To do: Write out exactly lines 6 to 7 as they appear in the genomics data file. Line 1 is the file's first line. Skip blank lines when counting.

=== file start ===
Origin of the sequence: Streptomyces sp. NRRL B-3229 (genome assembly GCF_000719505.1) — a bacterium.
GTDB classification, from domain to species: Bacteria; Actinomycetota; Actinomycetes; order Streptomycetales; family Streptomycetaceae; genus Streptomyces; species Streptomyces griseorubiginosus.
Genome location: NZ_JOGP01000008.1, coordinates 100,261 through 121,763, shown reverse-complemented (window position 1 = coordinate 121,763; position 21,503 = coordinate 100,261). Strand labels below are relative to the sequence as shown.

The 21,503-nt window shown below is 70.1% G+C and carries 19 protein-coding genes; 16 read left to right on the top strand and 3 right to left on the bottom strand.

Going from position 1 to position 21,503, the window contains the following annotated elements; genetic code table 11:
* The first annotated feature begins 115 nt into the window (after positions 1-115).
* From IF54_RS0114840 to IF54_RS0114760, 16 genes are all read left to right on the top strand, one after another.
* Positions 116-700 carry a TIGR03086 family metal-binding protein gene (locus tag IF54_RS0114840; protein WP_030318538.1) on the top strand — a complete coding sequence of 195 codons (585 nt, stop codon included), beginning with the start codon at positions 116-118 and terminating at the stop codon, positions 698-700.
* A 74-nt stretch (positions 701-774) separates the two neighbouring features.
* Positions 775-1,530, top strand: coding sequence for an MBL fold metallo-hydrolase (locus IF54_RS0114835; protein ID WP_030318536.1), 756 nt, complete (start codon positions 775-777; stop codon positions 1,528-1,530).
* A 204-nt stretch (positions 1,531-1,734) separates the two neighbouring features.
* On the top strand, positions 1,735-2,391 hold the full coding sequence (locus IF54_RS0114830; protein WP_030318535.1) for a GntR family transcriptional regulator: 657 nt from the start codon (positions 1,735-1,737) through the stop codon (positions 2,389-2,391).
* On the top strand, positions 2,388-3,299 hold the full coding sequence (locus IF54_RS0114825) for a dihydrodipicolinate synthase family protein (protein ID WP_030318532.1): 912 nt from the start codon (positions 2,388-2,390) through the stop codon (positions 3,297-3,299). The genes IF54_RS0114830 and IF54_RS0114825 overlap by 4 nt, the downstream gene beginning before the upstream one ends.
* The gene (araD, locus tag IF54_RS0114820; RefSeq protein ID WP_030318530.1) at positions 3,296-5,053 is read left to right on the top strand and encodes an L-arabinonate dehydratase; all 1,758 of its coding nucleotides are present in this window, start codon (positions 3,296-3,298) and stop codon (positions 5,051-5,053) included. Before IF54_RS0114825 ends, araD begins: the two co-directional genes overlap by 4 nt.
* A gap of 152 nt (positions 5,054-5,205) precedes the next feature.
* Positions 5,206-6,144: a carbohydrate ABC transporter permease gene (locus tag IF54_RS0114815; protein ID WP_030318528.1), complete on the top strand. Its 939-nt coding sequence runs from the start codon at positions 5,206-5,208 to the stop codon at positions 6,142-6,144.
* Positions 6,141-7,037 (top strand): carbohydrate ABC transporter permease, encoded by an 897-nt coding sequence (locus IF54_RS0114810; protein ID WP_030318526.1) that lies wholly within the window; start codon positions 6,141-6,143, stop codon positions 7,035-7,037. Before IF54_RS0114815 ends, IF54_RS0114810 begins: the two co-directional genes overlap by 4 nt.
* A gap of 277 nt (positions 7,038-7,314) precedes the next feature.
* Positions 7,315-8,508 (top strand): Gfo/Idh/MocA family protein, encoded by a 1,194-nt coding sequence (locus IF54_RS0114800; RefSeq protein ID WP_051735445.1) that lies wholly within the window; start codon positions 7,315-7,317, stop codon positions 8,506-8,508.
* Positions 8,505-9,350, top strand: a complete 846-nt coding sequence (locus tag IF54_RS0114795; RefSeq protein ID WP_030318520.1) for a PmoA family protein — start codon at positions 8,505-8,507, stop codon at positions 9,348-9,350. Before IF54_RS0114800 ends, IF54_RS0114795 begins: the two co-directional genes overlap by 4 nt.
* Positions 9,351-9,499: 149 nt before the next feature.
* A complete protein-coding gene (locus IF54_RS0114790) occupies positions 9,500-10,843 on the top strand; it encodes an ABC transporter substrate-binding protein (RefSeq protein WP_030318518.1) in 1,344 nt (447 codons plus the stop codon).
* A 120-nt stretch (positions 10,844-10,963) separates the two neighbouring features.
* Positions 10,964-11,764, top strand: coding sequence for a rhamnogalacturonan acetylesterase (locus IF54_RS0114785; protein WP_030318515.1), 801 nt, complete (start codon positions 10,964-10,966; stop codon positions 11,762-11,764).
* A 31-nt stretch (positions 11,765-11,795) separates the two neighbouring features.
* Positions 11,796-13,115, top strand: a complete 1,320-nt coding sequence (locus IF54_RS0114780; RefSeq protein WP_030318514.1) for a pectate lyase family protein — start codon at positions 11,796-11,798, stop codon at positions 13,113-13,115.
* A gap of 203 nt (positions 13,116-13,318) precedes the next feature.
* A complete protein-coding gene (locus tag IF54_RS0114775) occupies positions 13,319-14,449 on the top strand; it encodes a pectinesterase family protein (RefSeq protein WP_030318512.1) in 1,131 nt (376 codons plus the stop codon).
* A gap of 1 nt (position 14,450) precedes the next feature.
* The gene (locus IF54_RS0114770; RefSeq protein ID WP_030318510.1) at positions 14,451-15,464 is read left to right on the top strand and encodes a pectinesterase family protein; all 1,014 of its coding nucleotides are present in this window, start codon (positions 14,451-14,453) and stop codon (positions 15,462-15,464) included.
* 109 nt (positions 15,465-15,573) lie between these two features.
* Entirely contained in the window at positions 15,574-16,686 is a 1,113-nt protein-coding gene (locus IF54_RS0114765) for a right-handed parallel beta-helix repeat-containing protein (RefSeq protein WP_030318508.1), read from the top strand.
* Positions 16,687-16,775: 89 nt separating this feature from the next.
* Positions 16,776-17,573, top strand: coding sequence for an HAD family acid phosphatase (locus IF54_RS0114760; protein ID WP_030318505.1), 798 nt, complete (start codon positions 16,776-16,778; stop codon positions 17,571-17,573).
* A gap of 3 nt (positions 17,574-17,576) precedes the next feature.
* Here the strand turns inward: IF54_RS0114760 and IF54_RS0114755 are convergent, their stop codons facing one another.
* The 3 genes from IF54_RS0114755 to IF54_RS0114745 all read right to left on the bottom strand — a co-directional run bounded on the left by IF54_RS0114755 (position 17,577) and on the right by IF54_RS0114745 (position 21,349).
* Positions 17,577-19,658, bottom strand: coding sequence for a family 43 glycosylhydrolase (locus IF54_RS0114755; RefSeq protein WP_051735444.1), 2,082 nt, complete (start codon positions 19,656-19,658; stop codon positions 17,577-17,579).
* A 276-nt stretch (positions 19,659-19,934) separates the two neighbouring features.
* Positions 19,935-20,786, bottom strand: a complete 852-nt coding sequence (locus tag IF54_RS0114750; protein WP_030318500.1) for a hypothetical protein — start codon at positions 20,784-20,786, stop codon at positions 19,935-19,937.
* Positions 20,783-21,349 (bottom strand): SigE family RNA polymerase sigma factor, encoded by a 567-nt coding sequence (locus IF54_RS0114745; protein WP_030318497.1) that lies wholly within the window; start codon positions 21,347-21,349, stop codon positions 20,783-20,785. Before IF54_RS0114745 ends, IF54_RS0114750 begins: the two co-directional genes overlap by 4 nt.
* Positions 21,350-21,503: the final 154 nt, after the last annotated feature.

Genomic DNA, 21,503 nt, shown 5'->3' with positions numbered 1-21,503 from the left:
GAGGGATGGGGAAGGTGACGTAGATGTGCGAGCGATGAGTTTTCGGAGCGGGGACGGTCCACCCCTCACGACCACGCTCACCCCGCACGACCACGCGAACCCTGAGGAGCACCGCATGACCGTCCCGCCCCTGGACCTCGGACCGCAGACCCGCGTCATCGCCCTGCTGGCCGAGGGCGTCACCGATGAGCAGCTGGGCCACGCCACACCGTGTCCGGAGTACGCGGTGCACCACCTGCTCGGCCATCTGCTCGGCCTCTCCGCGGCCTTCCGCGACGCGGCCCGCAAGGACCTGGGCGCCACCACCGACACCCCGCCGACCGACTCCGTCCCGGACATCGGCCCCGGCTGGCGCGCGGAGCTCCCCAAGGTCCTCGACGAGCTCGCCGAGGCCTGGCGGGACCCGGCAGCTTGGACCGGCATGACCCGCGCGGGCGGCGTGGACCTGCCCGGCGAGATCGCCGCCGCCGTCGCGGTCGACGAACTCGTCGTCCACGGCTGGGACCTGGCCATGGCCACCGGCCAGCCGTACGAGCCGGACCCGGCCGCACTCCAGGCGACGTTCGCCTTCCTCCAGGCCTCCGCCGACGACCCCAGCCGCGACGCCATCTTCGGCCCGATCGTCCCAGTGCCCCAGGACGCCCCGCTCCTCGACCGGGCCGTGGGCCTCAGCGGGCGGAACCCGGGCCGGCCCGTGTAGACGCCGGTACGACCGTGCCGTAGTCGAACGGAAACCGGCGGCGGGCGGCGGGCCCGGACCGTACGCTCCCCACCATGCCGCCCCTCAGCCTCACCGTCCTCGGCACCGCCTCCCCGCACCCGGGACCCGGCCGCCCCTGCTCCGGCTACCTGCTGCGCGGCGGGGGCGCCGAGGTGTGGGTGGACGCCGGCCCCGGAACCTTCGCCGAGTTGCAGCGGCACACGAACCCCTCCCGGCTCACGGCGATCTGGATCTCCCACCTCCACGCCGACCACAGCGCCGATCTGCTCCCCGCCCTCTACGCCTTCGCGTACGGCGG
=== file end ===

* The first annotated feature begins 115 nt into the window (after positions 1-115).
* From IF54_RS0114840 to IF54_RS0114760, 16 genes are all read left to right on the top strand, one after another.